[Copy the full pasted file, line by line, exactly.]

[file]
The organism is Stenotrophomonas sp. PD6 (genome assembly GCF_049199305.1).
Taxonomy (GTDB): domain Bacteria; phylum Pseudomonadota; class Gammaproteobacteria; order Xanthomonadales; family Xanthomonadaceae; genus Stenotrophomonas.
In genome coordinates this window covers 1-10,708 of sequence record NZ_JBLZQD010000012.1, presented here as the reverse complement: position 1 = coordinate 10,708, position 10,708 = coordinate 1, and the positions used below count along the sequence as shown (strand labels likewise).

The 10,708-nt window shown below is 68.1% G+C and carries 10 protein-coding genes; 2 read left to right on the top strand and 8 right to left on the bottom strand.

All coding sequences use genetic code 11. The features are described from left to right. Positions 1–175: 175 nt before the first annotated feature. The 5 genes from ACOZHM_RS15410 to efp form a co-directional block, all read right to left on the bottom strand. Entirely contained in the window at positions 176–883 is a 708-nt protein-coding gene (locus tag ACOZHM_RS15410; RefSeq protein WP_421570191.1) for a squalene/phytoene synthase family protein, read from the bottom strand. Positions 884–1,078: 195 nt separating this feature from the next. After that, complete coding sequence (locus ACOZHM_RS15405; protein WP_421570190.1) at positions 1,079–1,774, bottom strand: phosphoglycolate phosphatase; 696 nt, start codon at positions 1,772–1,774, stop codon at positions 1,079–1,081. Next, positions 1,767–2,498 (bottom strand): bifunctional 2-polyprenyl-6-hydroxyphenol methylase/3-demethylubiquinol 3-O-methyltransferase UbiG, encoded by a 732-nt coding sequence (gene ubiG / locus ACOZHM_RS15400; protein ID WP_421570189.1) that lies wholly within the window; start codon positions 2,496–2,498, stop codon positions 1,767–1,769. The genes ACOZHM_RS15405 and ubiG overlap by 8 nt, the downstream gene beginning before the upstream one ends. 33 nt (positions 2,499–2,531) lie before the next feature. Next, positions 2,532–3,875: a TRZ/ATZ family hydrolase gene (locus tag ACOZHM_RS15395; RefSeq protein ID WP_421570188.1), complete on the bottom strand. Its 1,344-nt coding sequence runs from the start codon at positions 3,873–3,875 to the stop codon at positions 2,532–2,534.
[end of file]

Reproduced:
The organism is Stenotrophomonas sp. PD6 (genome assembly GCF_049199305.1).
Taxonomy (GTDB): domain Bacteria; phylum Pseudomonadota; class Gammaproteobacteria; order Xanthomonadales; family Xanthomonadaceae; genus Stenotrophomonas.
In genome coordinates this window covers 1-10,708 of sequence record NZ_JBLZQD010000012.1, presented here as the reverse complement: position 1 = coordinate 10,708, position 10,708 = coordinate 1, and the positions used below count along the sequence as shown (strand labels likewise).

The 10,708-nt window shown below is 68.1% G+C and carries 10 protein-coding genes; 2 read left to right on the top strand and 8 right to left on the bottom strand.

All coding sequences use genetic code 11. The features are described from left to right. Positions 1–175: 175 nt before the first annotated feature. The 5 genes from ACOZHM_RS15410 to efp form a co-directional block, all read right to left on the bottom strand. Entirely contained in the window at positions 176–883 is a 708-nt protein-coding gene (locus tag ACOZHM_RS15410; RefSeq protein WP_421570191.1) for a squalene/phytoene synthase family protein, read from the bottom strand. Positions 884–1,078: 195 nt separating this feature from the next. After that, complete coding sequence (locus ACOZHM_RS15405; protein WP_421570190.1) at positions 1,079–1,774, bottom strand: phosphoglycolate phosphatase; 696 nt, start codon at positions 1,772–1,774, stop codon at positions 1,079–1,081. Next, positions 1,767–2,498 (bottom strand): bifunctional 2-polyprenyl-6-hydroxyphenol methylase/3-demethylubiquinol 3-O-methyltransferase UbiG, encoded by a 732-nt coding sequence (gene ubiG / locus ACOZHM_RS15400; protein ID WP_421570189.1) that lies wholly within the window; start codon positions 2,496–2,498, stop codon positions 1,767–1,769. The genes ACOZHM_RS15405 and ubiG overlap by 8 nt, the downstream gene beginning before the upstream one ends. 33 nt (positions 2,499–2,531) lie before the next feature. Next, positions 2,532–3,875: a TRZ/ATZ family hydrolase gene (locus tag ACOZHM_RS15395; RefSeq protein ID WP_421570188.1), complete on the bottom strand. Its 1,344-nt coding sequence runs from the start codon at positions 3,873–3,875 to the stop codon at positions 2,532–2,534.